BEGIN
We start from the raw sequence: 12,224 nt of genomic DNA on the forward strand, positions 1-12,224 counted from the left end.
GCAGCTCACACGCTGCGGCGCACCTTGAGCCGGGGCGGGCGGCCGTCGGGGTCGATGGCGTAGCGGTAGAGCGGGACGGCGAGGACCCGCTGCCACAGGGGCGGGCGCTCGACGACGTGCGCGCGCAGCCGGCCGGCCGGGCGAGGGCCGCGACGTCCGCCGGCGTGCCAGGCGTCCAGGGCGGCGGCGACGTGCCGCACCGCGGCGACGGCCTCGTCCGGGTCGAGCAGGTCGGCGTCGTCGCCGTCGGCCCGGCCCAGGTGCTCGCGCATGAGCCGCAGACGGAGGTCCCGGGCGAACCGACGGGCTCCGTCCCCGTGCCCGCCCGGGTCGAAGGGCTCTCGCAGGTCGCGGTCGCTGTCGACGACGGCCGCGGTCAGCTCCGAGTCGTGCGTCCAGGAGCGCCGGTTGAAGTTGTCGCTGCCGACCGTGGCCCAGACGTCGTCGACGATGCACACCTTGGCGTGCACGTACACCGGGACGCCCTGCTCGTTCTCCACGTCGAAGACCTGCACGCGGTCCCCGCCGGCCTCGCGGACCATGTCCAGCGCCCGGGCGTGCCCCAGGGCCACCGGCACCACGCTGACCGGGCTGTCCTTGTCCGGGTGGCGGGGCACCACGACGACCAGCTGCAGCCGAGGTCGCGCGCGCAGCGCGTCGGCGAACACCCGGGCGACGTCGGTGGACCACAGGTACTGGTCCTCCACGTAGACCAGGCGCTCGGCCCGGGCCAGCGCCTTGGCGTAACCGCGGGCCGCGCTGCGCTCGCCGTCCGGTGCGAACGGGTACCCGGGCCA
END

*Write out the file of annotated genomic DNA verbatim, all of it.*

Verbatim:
We start from the raw sequence: 12,224 nt of genomic DNA on the forward strand, positions 1-12,224 counted from the left end.
GCAGCTCACACGCTGCGGCGCACCTTGAGCCGGGGCGGGCGGCCGTCGGGGTCGATGGCGTAGCGGTAGAGCGGGACGGCGAGGACCCGCTGCCACAGGGGCGGGCGCTCGACGACGTGCGCGCGCAGCCGGCCGGCCGGGCGAGGGCCGCGACGTCCGCCGGCGTGCCAGGCGTCCAGGGCGGCGGCGACGTGCCGCACCGCGGCGACGGCCTCGTCCGGGTCGAGCAGGTCGGCGTCGTCGCCGTCGGCCCGGCCCAGGTGCTCGCGCATGAGCCGCAGACGGAGGTCCCGGGCGAACCGACGGGCTCCGTCCCCGTGCCCGCCCGGGTCGAAGGGCTCTCGCAGGTCGCGGTCGCTGTCGACGACGGCCGCGGTCAGCTCCGAGTCGTGCGTCCAGGAGCGCCGGTTGAAGTTGTCGCTGCCGACCGTGGCCCAGACGTCGTCGACGATGCACACCTTGGCGTGCACGTACACCGGGACGCCCTGCTCGTTCTCCACGTCGAAGACCTGCACGCGGTCCCCGCCGGCCTCGCGGACCATGTCCAGCGCCCGGGCGTGCCCCAGGGCCACCGGCACCACGCTGACCGGGCTGTCCTTGTCCGGGTGGCGGGGCACCACGACGACCAGCTGCAGCCGAGGTCGCGCGCGCAGCGCGTCGGCGAACACCCGGGCGACGTCGGTGGACCACAGGTACTGGTCCTCCACGTAGACCAGGCGCTCGGCCCGGGCCAGCGCCTTGGCGTAACCGCGGGCCGCGCTGCGCTCGCCGTCCGGTGCGAACGGGTACCCGGGCCA